Moreover, having appreciated the benefits of using new currency, many of the first miners began to create mining installations (computers), computers fully adapted for the production of cryptocurrency. Since the miner, who is the fastest to solve the crypto task, provided by the network, receives a bitcoin reward, the real race of the creators of the most powerful mining computers has begun. The cost of such specialized equipment is quite high (usually in such a PC there are several powerful high-end video cards working in conjunction), but at that time the payback period justified such a significant investment, so many people without hesitation joined the mining. After the GPU as a tool for mining was supplanted by the emerged specialized integrated circuits (ASIC), many enthusiasts and small companies began to build their own mining farms, thus ousting little players from the market.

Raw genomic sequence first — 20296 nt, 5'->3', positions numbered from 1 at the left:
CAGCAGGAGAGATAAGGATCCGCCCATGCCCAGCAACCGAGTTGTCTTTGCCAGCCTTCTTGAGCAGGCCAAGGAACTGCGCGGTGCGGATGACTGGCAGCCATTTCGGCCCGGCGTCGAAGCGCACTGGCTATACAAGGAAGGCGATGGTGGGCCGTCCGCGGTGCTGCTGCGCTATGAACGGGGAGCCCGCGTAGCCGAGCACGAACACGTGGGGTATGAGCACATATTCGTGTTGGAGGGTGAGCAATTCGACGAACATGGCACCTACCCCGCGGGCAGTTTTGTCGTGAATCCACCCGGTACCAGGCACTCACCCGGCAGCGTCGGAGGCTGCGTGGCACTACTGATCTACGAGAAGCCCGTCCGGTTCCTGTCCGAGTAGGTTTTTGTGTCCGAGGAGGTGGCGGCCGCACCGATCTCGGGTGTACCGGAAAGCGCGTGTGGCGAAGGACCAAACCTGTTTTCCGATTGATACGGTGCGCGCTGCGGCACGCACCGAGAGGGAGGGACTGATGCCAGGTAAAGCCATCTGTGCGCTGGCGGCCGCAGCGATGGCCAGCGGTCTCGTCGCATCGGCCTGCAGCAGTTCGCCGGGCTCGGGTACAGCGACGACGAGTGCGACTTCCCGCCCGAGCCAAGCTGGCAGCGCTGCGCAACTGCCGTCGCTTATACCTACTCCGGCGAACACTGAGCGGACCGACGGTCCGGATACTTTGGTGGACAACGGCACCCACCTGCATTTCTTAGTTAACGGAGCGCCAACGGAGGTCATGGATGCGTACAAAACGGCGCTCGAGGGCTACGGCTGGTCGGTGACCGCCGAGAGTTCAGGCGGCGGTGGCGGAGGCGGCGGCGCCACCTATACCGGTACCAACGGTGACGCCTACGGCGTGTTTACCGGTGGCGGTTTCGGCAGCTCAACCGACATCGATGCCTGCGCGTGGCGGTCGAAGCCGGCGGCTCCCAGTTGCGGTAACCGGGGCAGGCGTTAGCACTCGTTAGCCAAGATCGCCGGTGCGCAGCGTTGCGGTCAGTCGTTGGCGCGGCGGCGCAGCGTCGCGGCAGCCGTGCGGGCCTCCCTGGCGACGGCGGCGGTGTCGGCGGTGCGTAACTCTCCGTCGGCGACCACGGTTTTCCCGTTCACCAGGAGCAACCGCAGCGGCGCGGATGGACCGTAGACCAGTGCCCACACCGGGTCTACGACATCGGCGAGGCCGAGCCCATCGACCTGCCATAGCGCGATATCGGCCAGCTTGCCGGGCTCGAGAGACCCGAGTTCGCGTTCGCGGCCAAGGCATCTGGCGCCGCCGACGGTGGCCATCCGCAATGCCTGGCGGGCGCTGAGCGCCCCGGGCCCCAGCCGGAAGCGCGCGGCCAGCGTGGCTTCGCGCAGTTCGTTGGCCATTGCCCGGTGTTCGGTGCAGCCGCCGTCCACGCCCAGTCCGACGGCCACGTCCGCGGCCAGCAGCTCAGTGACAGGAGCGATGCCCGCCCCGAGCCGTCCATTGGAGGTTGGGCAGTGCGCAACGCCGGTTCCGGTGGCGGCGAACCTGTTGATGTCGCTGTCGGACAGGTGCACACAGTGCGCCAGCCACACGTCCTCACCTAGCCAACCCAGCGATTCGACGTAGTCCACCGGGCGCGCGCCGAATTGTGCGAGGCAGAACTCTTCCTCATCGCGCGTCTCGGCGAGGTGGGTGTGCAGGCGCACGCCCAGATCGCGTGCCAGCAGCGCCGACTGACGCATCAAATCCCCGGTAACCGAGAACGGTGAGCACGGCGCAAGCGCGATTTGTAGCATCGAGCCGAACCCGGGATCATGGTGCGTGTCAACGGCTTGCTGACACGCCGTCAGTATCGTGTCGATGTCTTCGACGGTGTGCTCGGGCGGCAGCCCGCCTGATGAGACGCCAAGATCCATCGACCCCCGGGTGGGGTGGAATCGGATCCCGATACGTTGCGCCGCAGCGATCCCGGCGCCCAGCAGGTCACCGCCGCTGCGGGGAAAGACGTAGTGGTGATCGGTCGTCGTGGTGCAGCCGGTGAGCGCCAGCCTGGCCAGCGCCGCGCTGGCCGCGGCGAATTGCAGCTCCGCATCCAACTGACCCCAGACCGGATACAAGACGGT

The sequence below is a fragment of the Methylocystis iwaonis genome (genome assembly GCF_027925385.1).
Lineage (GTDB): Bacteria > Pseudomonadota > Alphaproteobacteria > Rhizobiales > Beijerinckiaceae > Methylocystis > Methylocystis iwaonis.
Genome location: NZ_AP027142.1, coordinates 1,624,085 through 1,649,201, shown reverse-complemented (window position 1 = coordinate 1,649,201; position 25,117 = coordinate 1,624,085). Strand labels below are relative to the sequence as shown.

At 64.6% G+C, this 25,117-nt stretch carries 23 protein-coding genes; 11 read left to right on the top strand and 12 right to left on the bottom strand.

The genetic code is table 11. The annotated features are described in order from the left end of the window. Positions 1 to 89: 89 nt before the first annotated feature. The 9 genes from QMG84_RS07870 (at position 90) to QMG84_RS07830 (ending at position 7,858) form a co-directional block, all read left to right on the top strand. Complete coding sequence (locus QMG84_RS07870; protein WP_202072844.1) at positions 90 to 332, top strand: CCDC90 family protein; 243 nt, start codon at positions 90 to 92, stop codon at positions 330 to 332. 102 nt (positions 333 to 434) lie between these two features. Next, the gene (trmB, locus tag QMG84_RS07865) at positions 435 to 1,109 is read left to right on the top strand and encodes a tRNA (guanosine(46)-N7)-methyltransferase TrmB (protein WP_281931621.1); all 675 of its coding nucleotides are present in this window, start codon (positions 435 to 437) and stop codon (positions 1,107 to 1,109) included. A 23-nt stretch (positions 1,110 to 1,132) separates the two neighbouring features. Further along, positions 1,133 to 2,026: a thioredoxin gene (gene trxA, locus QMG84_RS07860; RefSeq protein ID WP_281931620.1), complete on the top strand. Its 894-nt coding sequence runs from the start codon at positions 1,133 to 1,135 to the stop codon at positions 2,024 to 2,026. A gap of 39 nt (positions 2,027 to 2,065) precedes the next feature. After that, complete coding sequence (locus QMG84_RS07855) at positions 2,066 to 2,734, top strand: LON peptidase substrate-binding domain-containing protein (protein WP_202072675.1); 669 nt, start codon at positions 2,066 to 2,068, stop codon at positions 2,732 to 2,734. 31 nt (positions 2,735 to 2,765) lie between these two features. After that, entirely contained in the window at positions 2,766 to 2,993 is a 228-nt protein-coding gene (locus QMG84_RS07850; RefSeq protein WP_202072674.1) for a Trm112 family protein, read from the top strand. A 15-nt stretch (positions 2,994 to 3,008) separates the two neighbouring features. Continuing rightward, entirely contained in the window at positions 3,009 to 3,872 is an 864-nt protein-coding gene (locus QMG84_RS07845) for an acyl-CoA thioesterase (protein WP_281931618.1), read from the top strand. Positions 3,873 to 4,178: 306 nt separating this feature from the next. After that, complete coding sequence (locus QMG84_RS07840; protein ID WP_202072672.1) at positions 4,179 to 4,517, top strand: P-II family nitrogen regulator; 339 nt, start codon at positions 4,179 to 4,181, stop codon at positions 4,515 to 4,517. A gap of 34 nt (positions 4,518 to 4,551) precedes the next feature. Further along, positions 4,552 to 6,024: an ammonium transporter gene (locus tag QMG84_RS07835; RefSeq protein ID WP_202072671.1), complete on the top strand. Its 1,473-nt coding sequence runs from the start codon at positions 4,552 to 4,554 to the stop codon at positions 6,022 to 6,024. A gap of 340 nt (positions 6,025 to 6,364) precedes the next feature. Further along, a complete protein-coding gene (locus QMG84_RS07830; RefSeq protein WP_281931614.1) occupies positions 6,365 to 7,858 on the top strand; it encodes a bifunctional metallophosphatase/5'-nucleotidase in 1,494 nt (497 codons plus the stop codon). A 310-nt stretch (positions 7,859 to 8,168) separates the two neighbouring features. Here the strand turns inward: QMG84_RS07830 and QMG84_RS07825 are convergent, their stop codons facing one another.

One of the most popular ways to get Bitcoin today is to visit special trading sites where you can quickly and safely exchange your currency for Bitcoins. In addition, many online merchants started accepting bitcoins when paying for goods or services, which demonstrates the real importance of cryptocurrency. One of the most famous (and at the same time illegal) sites working with bitcoins was the notorious Silk Road resource, which was part of the “shadow Internet”: there the customers were offered the widest range of prohibited substances and illegal services. Although Bitcoin as a currency is not completely anonymous, it provides a certain degree of confidentiality, which is unthinkable for other payment options, so the cryptocurrency has become a profitable alternative to money in the world of cybercriminals.
“The most fertile ground for bitcoins is such countries as Cyprus, Argentina, China, and others affected by financial turmoil or characterized by tight financial regulation” – Garrick Heilman, an expert on the history of economics at the London School of Economics.